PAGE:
We prospectively evaluated the diagnostic accuracy of an epinephrine-containing epidural test dose (EpiTD) as a marker of intravascular injection in 209 unmedicated laboring women. Maternal heart rate (MHR) was continuously monitored and recorded on a strip chart. A tocodynamometer monitored uterine activity. A lumbar epidural catheter was placed and aspirated. If aspiration was positive for blood or cerebrospinal fluid (CSF), the catheter was replaced. In uterine diastole and with stable MHR, 198 patients received an EpiTD (epinephrine 15 microg plus lidocaine 45 mg) via the catheter. MHR and the generated HR strip were observed. A positive EpiTD was defined as a sudden increase in MHR of 10 bpm more than the resting MHR, within one minute after the injection, with a fast acceleratory phase of more than 1 bpm. Absence of a tachycardiac response suggested a negative EpiTD. If the tachycardiac response was deemed equivocal or a uterine contraction followed the EpiTD injection within 1 min, the EpiTD was invalidated and repeated. Catheter aspiration was repeated, and the catheter was removed if aspiration was positive. All patients with negative EpiTD and aspiration received 6-12 mL of epidural bupivacaine 0.25% with or without fentanyl 50 microg. Absence of analgesia without signs or symptoms of systemic toxicity after a maximum of bupivacaine 30 mg defined failed epidural analgesia. All patients with positive EpiTD and negative aspiration received 5 mL of lidocaine 2% epidurally as a second test dose (Lido100TD). The presence of tinnitus and/or metallic taste defined a positive Lido100TD. There were 176 true negatives, 0 false negatives, 14 true positives, and 8 false positives. The sensitivity of EpiTD was 100%, the specificity 96%, the negative predictive value 100%, and the positive predictive value 63%. The prevalence of negative tests was 88%, and the prevalence of positive tests was 12%. The overall accuracy of an EpiTD was 95.5%. We conclude that EpiTD is a reliable test to identify i.v. catheters during the performance of lumbar epidural analgesia in laboring patients.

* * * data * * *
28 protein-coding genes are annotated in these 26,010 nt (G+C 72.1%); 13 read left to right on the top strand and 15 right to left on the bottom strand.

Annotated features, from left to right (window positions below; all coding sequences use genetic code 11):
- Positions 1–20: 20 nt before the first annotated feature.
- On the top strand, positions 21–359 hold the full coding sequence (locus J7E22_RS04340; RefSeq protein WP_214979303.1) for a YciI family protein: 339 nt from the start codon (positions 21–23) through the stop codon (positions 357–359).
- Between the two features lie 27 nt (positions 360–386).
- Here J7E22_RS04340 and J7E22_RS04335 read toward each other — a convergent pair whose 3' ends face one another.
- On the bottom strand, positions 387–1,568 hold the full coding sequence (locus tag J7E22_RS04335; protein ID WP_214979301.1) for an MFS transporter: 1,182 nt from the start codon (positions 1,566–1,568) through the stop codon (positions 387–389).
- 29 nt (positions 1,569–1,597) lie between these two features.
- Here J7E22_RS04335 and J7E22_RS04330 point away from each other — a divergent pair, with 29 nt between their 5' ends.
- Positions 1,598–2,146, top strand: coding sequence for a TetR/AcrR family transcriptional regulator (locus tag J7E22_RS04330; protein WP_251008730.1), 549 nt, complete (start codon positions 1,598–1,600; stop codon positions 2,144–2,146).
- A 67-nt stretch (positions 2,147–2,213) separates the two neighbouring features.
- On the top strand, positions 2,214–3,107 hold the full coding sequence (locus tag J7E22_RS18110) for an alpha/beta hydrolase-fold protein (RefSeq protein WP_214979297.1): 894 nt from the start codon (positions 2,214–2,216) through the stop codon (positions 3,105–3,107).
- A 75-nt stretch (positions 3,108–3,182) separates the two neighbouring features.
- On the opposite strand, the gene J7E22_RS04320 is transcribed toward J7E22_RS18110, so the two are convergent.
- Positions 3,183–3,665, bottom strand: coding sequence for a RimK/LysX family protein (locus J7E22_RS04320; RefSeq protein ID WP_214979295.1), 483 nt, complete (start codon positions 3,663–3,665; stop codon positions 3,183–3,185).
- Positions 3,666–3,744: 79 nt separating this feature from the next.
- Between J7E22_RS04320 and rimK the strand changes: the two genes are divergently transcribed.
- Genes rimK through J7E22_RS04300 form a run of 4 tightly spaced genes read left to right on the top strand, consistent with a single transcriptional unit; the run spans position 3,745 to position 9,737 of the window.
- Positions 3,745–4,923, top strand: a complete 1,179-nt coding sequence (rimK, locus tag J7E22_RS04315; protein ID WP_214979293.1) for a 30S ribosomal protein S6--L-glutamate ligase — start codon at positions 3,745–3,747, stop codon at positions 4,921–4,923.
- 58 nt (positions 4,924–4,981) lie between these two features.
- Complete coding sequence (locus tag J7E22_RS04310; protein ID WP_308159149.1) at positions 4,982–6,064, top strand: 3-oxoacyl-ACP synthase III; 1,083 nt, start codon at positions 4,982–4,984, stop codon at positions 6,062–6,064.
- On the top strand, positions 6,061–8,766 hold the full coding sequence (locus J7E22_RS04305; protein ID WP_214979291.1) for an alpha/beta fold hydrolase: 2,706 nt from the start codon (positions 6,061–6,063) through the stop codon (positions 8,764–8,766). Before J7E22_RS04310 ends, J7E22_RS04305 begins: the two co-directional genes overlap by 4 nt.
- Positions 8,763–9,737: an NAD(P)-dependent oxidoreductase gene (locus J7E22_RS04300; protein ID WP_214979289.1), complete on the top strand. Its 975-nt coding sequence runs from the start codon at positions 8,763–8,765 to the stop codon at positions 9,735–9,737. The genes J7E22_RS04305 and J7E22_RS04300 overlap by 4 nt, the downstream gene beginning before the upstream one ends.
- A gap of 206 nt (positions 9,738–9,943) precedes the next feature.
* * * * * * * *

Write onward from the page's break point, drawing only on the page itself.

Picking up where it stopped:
Implications: Catheters inserted for epidural analgesia in laboring patients may accidentally enter a blood vessel. Local anesthetics injected through these catheters may cause seizures and cardiac arrest. In this study, we concluded that injecting a small amount of epinephrine before injecting a local anesthetic frequently helps to identify these misplaced catheters. Few catheters may actually be in the correct place even after responses to epinephrine.